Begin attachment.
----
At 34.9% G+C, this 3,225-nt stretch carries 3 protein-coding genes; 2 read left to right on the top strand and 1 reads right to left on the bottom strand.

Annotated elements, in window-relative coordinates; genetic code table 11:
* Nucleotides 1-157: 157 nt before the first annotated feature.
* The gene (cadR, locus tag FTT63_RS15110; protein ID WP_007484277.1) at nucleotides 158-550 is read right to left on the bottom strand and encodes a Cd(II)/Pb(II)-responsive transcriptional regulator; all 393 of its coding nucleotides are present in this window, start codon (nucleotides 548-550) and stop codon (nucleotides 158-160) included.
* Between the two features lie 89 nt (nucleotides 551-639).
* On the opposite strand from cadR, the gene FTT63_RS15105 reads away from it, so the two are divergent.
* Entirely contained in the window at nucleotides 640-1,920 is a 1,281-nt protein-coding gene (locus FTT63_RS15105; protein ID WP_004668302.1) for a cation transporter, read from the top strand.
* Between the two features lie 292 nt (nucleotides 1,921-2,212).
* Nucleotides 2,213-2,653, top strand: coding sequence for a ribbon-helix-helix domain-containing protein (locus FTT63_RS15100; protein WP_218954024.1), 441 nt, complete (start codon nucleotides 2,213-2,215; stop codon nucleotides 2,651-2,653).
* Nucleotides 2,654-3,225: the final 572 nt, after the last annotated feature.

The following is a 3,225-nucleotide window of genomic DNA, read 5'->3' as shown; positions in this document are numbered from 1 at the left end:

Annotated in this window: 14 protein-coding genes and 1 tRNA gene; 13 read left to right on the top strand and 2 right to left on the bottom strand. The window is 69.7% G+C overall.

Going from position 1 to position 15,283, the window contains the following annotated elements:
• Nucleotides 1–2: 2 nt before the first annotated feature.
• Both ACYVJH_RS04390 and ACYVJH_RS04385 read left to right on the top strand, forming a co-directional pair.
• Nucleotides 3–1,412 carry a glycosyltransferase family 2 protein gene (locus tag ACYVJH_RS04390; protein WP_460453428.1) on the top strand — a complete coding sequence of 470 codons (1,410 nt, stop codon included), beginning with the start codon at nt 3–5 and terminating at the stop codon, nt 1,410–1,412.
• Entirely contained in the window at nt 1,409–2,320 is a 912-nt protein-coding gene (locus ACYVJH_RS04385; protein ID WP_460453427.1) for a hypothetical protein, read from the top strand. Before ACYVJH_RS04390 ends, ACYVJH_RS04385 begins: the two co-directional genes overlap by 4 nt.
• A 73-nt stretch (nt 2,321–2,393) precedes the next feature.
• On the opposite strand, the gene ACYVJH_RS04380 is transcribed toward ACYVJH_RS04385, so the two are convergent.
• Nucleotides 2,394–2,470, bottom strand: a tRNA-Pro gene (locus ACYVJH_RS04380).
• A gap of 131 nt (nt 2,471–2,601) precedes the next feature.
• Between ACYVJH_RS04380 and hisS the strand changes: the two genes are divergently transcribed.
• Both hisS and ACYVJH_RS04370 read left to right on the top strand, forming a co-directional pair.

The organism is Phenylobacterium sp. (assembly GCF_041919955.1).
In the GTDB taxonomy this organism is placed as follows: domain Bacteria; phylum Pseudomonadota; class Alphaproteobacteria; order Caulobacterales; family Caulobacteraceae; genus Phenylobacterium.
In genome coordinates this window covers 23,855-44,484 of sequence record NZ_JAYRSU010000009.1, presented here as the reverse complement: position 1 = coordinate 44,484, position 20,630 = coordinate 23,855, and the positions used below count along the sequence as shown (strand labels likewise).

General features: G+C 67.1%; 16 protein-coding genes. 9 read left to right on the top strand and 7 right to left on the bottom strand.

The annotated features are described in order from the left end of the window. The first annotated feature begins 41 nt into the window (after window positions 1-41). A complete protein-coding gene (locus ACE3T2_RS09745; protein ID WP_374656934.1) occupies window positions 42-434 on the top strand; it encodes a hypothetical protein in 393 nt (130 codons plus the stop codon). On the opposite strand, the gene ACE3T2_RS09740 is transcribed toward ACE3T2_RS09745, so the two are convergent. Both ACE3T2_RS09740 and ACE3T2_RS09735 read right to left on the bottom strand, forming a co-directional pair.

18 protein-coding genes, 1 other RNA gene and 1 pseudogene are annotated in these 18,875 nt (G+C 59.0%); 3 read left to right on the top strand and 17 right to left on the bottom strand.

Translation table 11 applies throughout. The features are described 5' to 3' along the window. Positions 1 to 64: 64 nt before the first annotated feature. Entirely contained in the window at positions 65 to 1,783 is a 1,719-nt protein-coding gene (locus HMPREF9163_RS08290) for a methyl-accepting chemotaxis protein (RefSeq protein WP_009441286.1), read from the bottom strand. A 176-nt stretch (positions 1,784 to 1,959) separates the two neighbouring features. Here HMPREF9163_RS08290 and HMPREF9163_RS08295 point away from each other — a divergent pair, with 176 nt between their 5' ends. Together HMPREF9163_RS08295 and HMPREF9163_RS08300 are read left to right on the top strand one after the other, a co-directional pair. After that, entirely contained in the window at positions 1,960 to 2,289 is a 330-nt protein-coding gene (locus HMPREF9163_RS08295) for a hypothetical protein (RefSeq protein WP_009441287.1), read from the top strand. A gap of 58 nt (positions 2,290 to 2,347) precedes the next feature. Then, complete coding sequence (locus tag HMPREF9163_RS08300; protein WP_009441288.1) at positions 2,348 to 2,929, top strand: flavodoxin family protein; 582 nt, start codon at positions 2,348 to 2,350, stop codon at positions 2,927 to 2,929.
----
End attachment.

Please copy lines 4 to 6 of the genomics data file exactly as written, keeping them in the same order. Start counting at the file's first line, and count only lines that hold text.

* The gene (cadR, locus tag FTT63_RS15110; protein ID WP_007484277.1) at nucleotides 158-550 is read right to left on the bottom strand and encodes a Cd(II)/Pb(II)-responsive transcriptional regulator; all 393 of its coding nucleotides are present in this window, start codon (nucleotides 548-550) and stop codon (nucleotides 158-160) included.
* Between the two features lie 89 nt (nucleotides 551-639).
* On the opposite strand from cadR, the gene FTT63_RS15105 reads away from it, so the two are divergent.